Lying en masse on the forest floor, pine cones are plentiful and easy to find, no matter what time of year. These little woody things come in all kinds of shapes and sizes, depending on the coniferous tree from which they fell, and can be put to good use as a material for a variety of craft projects.
If you have a few evergreen trees in your garden, pine cones may seem more of a nuisance than a gift. But pine cones are a free renewable resource with many applications in the garden. Collecting them is another great way to garden for free.
1) Make pine cone mulch Spreading a layer of mulch on your garden beds helps the soil to retain moisture, suppresses weeds, keeps the soil cool and makes an attractive cover for bare soil. The use of organic mulch also means that during their decomposition and decomposition, nutrients will be released to improve soil fertility.
While wood shavings, coconut pods, straw and shredded bark are some of the mulch options available for purchase, mulch storage can easily cost hundreds of dollars depending on the area in square feet of the region. Mulch should be applied to a depth of 2 to 3 inches and should be reapplied annually or every two years.
A free alternative to bagged mulch is to use the waste your site generates each year. Backyards are often plentiful in several mulch-like materials, such as cut grass, leaf mold, compost, pine needles and pine cones.
In the natural environment, pine cones are responsible for distributing the seeds of the conifer; they open their scales to release the seeds during dry periods and close when wet. They can stay on the ground for years to repeat their reproductive cycle over and over again. In the garden, this means they can be used as an incredibly durable mulch that will take centuries to decompose. They are also naturally resistant to mold and fungi.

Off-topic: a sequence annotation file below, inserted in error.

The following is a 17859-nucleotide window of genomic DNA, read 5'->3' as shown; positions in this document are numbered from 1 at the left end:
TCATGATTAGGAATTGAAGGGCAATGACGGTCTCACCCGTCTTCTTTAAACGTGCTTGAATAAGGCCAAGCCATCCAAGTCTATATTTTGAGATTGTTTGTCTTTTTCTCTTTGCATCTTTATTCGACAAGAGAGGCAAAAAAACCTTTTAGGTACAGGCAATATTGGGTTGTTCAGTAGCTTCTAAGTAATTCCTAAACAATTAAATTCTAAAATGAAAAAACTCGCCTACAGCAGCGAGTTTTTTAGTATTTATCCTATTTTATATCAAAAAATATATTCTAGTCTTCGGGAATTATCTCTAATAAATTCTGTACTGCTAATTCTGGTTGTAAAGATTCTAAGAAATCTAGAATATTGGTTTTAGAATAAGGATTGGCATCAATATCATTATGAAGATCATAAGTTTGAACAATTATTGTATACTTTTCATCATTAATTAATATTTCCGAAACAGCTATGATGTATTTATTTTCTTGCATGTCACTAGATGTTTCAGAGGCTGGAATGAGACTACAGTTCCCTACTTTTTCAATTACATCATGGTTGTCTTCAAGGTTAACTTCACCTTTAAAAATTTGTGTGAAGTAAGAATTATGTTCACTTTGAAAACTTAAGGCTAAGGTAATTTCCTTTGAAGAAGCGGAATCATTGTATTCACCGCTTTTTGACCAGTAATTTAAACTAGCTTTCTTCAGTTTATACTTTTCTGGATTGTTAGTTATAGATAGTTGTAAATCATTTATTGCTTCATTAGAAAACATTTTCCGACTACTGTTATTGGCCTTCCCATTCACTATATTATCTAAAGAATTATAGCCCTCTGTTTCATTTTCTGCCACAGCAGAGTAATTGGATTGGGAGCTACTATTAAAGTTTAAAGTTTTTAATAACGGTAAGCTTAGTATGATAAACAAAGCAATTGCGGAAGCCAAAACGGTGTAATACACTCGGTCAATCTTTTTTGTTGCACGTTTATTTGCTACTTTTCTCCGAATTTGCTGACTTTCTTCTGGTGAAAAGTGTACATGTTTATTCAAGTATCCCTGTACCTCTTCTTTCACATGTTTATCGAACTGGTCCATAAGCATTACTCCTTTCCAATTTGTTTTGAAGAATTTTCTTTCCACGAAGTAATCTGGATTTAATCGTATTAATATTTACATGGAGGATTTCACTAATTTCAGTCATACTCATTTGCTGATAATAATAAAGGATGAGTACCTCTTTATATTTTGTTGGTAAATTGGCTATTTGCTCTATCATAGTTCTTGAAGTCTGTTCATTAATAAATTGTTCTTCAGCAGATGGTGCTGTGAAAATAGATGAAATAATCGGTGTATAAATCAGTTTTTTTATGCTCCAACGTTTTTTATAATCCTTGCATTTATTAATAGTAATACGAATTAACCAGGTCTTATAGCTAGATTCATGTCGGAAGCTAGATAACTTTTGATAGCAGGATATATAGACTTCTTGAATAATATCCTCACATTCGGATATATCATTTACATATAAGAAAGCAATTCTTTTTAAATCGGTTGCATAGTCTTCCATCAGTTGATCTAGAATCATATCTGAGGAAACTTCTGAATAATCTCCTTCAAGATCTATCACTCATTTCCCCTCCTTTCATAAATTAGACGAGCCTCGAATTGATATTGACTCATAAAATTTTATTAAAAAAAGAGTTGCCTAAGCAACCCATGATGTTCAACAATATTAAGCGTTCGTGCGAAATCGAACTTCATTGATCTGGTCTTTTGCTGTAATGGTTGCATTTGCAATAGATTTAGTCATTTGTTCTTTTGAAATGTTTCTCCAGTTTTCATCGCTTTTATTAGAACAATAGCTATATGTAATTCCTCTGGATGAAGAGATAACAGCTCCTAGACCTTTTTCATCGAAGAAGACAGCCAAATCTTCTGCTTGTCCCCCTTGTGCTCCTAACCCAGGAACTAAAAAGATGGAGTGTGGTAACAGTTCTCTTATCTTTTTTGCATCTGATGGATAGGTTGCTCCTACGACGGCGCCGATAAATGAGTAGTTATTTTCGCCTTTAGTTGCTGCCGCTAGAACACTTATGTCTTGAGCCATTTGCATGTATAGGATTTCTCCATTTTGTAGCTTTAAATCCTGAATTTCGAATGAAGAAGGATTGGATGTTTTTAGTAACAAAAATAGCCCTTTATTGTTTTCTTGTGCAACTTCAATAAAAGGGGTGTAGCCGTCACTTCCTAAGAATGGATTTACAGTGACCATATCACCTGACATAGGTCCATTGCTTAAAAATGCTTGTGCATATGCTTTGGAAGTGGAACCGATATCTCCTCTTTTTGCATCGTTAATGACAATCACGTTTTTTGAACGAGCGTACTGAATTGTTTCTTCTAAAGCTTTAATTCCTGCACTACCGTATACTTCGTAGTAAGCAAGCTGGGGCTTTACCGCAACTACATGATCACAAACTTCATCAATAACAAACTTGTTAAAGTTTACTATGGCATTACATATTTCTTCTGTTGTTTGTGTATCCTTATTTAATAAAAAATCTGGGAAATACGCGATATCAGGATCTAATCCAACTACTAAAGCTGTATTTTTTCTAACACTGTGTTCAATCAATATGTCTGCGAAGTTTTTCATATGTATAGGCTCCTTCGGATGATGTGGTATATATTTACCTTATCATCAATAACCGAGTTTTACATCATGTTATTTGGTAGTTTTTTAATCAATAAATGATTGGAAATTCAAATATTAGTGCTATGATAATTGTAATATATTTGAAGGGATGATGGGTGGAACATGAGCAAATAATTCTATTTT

You can mulch with pine cones, keeping them whole. Or you can separate them by treating them with a shredder or by passing them with a lawn mower. Another method is to simply hit them repeatedly with the back of a shovel – inelegant but very effective.
Since pine cones are somewhat acidic, use them around acid-loving plants, such as blueberries and azaleas. Alternatively, you can sprinkle baking soda on the soil while applying mulch to help neutralize the pH of the soil.
2) Add pine cones to your compost pile Pine cones are also an excellent source of carbon (or “browning”) in the compost pile. They are mainly composed of ash, lignans and tannins and, once completely broken down, they will add these beneficial elements to your finished hummus.
Although its slow degradation is ideal for mulch, you will want to speed up the process in the compost heap by cutting it into smaller pieces first. For quick composting results, use a wood chipper or shredder to create a very fine sawdust consistency before adding it to the pile. CLICK NEXT PAGE BELOW TO CONTINUE READING …